The only thing that came out of all the rushing around was that I missed a lot of things. That walk with some purpose mentality has stuck with me in everything and even applies when I’m driving. I don’t look around or notice other drivers unless they’re in my way or about to hit me. I drove by Cleaver Blvd., and Troost for months before I noticed—when riding in a car with someone else at the wheel—a whole row of buildings on the south side of Cleaver had been demolished. A mini mall and a Subway filled the space. At home, a house on the end of my block that had been there my entire life vanished like a sweet potato pie on Thanksgiving. I grew up with the kids who lived there. Our parents were friends. But the house had been razed so long all the debris had been removed and a lush green lawn had grown knee-high in the empty space before I noticed it was gone.
Leaving work one Friday evening last summer, my coworker, in her quest to beat me to the office exit, stepped in front of me to get to the door. I applaud anyone who can move faster than I do. I stopped, let her by and wondered if she really had something to do or if she was just being obnoxious in stepping in front of me. But she got to the door before the security sensor saw her so it wouldn’t open. BAM! She face-planted right into the middle of that thick locked door. Then she muttered “stupid door.” I said, “Don’t blame the door.”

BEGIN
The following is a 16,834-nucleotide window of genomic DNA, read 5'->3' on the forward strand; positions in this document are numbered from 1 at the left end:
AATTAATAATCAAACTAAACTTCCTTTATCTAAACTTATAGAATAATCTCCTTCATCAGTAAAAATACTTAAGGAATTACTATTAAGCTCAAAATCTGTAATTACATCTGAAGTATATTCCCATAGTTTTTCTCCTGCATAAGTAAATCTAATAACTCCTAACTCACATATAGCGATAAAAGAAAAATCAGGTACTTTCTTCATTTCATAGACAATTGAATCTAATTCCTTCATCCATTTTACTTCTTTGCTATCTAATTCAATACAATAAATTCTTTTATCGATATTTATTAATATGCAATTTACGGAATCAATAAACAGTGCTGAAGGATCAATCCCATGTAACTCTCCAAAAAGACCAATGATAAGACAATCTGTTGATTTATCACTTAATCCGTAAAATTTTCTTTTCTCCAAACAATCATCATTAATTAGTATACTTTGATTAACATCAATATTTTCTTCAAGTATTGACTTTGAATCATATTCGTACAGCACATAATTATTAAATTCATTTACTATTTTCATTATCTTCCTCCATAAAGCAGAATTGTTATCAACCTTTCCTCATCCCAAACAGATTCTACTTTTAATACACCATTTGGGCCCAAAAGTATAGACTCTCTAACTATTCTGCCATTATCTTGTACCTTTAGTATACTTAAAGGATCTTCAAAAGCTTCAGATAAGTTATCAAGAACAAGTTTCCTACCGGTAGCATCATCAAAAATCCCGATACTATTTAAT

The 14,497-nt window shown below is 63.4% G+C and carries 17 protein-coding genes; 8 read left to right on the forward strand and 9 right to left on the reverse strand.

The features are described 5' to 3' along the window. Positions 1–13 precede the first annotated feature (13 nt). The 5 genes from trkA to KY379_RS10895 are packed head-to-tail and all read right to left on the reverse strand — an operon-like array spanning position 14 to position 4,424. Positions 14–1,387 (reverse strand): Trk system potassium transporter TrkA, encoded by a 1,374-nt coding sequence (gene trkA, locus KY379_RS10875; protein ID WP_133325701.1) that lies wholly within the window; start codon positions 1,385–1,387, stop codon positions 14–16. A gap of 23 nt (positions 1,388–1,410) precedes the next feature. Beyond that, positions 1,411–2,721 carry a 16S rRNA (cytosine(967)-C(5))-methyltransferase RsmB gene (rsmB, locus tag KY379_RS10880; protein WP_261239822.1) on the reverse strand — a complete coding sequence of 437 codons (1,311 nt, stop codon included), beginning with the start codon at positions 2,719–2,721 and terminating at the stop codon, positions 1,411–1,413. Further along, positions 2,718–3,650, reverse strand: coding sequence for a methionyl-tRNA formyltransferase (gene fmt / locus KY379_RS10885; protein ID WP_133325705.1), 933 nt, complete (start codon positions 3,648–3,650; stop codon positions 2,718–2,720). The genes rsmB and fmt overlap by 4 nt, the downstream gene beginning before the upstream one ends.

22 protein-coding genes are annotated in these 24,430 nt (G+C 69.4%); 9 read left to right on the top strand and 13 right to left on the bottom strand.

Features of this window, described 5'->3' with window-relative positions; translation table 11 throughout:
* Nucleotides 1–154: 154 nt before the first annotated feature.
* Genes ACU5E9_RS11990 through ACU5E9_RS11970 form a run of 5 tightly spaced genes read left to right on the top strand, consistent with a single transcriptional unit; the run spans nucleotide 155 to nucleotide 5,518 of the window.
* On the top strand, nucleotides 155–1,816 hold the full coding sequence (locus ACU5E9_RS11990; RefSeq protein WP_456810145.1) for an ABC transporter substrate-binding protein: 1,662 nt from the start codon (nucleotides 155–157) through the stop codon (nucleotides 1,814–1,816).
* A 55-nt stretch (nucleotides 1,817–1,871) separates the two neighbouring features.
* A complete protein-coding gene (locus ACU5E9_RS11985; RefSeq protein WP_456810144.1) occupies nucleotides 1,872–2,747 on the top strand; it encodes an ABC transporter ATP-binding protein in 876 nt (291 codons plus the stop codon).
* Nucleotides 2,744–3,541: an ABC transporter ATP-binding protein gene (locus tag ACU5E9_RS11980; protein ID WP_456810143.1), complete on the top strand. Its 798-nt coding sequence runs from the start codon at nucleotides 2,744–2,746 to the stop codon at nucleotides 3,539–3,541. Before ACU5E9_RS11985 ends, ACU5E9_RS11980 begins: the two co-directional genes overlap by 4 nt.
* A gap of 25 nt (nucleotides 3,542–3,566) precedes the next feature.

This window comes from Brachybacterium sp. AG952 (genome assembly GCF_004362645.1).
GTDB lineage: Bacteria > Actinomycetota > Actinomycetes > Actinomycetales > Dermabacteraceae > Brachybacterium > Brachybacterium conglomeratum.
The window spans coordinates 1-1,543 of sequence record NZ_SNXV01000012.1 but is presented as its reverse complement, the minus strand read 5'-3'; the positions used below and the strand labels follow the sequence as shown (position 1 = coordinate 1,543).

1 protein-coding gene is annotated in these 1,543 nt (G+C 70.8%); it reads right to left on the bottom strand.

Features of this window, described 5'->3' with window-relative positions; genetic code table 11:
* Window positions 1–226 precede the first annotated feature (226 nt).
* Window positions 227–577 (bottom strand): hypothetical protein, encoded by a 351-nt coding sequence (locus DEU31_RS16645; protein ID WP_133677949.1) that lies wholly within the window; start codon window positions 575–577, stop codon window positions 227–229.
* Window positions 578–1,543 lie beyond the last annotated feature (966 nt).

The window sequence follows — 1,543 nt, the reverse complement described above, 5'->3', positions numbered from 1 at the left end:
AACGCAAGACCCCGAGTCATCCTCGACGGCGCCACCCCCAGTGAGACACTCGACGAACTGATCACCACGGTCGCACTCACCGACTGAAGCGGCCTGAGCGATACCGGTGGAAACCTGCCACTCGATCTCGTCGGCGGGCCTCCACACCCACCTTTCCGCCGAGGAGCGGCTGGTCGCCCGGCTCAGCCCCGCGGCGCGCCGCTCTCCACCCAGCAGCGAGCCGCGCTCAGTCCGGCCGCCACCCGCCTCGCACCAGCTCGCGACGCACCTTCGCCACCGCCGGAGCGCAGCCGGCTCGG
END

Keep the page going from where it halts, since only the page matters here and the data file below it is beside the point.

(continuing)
(Sorry. Just returned from a ten minute break. The sight and sound of her bouncing off that door still gives me the biggest laugh of any day.)
I will be the first one to say I’m grateful I have a job because so many people struggle to find one. But I’m deadly honest about the fact that I’m not fond of the one I have. A month later, with the memory of my coworker’s face-in-the-door still fresh in my mind, I was leaving my doctor’s office. As I crossed the courtyard area of the medical plaza on my way to the parking garage, I spied a white-haired elderly couple on my right also walking toward the garage. I mentally timed our arrivals and knew they would beat me to the narrow staircase. I picked up my pace. The whole scene played out in my head as I tried to beat them to the stairs. They were doing a snail’s crawl and I knew if they reached the stairs to the garage before I did, it would take an eternity for me to get to my car. Then somehow they would magically get to their car first and I would be stuck behind them descending the long, winding, one-way traffic to the exit. Because people that walked that slowly surely drove at the same pace.
I sped up and arrived at the stairs just before them. Then…
I somehow missed the first step. If it hadn’t been a warm sunny day I would have sworn I hit a patch of black ice. As I fell in slow motion—because falling is somehow always in slow motion— I saw that elderly couple reach for me and mouth, “Oh no! Are you alright, dear?” I caught myself before my face could slam into the pavement. My purse was inexplicably open and all my junk spilled out.